Why is it that every time I run a marathon, the weather sucks? For the Walt Disney World Marathon, it was 2000° and 136% humidity. For the Flying Pig, it was pouring rain. And for the Chicago Marathon, it was unbearably hot and sunny. Oh, it was a lovely day for sitting around and doing nothing. The sun was shining, birds were singing, blah blah blah. But from a marathoning perspective, it may as well been Death Valley.
But before I discuss all the millions of things that conspired against me in the actual race, let me back up to the pre-race events. No marathon race report would be complete without a rundown of the race expo. And Chicago certainly did not disappoint. The convention center was decked out in banners and posters and such all displaying the 10-10-10 logo.
When we (my husband and I) entered the expo space, we were blown away by the size and scale of it. This picture does it no justice. It goes on for miles beyond what you can see here. Nike had by far the most impressive "booth". And when I say "booth", I mean small department store set up in the middle of the convention hall. They had hundreds and hundreds of items sporting Chicago Marathon designs. Naturally, we bought a whole bunch of them. My husband commented "Well, I guess I have to finish the marathon now that I've bought all this stuff!" Darn right you do!
A brief side note about my husband.... About a month ago, he decided he was going to "do" Chicago. Now, mind you, he hasn't been training for a marathon and he's never run one before in his life. But he got the opportunity to use an injured runner's race entry that was otherwise going to go to waste, so he took it. Chicago is supposed to be a great marathon for first-timers, right? What could possibly go wrong? Ha. Hahahahaha. Just you wait, boys and girls. Just you wait.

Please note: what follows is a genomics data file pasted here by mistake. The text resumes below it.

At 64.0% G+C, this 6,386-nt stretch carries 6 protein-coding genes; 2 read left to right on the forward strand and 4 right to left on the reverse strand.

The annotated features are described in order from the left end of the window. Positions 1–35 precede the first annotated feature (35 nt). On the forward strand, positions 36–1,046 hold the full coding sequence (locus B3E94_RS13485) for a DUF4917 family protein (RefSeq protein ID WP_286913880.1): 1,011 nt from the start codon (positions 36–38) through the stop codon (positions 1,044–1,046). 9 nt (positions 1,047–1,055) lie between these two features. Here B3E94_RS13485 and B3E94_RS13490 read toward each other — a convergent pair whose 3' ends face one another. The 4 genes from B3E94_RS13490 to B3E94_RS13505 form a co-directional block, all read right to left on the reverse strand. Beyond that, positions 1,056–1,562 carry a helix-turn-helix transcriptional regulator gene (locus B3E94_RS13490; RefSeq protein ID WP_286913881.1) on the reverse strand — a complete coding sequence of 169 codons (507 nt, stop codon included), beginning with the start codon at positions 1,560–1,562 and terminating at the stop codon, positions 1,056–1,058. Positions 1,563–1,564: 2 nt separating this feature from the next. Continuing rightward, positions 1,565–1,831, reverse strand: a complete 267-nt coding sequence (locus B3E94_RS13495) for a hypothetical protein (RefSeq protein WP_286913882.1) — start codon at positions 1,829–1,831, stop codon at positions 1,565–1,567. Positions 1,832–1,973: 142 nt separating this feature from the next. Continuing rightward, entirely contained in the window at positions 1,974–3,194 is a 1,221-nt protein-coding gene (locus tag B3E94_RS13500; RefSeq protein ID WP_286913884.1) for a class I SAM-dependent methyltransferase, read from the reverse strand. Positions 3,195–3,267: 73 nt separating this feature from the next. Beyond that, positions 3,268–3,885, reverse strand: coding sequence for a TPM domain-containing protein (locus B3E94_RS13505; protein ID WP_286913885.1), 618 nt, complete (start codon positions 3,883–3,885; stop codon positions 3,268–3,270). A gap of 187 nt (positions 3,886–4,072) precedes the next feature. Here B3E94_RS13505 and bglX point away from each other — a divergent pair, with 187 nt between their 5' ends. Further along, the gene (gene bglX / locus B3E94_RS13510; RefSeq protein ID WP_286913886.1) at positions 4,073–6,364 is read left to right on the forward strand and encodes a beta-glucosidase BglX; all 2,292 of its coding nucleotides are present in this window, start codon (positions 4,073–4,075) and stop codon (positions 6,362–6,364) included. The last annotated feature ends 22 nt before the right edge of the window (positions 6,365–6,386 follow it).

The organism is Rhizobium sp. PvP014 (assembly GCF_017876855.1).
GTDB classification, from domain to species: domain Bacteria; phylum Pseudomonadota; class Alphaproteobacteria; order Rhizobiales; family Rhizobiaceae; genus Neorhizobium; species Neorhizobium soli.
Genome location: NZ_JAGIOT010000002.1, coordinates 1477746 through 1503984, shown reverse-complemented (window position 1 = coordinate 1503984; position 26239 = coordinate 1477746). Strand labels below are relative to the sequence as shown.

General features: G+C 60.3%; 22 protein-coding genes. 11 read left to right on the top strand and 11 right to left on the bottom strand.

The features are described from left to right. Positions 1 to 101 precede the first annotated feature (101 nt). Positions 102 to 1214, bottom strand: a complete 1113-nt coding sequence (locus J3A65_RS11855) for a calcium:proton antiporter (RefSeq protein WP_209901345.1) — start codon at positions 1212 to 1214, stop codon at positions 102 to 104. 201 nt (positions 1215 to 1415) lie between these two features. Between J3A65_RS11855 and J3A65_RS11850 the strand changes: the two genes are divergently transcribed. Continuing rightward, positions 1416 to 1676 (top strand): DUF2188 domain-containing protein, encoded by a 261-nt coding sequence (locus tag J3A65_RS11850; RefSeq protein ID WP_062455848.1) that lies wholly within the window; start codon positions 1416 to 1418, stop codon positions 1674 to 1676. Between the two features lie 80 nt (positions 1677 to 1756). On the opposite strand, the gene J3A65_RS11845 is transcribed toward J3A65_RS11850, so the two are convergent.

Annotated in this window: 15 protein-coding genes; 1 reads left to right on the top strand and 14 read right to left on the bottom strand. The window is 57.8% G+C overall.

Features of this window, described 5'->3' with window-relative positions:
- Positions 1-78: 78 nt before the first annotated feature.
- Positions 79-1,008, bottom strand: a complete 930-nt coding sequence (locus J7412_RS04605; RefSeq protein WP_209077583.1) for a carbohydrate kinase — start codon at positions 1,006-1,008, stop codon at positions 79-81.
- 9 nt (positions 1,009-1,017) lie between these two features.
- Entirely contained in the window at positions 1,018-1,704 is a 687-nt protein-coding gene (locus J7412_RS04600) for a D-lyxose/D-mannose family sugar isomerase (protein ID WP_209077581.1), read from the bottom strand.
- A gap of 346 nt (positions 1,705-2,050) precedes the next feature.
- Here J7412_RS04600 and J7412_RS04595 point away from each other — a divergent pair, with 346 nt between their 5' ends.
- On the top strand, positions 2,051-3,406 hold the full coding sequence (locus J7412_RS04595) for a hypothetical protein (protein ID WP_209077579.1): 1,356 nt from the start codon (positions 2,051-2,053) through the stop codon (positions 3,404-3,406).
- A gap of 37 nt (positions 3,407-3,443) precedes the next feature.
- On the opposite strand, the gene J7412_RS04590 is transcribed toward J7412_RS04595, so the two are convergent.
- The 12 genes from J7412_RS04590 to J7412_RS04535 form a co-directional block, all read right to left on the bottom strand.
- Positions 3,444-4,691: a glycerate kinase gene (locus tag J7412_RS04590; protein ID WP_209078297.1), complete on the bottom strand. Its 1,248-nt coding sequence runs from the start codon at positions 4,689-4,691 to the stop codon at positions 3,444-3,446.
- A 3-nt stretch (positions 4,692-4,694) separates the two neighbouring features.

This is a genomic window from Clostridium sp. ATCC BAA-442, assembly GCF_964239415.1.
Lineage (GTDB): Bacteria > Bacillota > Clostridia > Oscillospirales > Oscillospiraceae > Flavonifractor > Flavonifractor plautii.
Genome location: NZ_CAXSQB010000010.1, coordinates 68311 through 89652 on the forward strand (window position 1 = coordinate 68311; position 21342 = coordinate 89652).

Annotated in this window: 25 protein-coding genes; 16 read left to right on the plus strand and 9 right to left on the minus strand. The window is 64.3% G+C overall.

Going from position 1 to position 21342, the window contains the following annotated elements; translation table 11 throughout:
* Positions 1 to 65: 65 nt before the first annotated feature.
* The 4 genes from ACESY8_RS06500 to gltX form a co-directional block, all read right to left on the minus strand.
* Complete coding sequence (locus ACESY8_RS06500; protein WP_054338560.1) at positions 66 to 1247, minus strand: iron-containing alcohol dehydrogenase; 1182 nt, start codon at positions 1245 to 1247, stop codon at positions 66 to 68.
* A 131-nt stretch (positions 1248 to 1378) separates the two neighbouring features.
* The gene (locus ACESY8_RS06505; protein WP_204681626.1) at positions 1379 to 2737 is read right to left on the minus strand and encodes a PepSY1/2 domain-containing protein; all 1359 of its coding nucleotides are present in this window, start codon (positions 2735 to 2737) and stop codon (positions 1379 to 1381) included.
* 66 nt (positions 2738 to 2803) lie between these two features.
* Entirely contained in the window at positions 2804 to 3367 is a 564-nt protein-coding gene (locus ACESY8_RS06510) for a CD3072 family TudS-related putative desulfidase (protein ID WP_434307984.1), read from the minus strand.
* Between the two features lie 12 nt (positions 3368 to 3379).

Anyway, getting back to the expo... there was just so much to see, and so much to buy. In addition to my Nike purchases, I got two more pairs of my favorite toe socks. Hubby got a snazzy new race belt thingy that holds gels and a cell phone and a 6-pack of Coke and a 15" laptop. They were even selling Volkswagens at the expo! A Volkswagen would've come in real handy about Mile 22 of the race, but I digress...
Hubby and I spent way too much time wandering around the expo. After we met the very nice lady in charge of OAR (Organization for Autism Research - the charity I was running for), we decided that we really needed to get off our feet and hydrate. We headed over to our hotel, got checked in and spent the next few hours relaxing. We took a cab to The Italian Village for a nice carby pasta dinner, and got back our room nice and early so we could do all of our race-prep and get to bed at an early hour.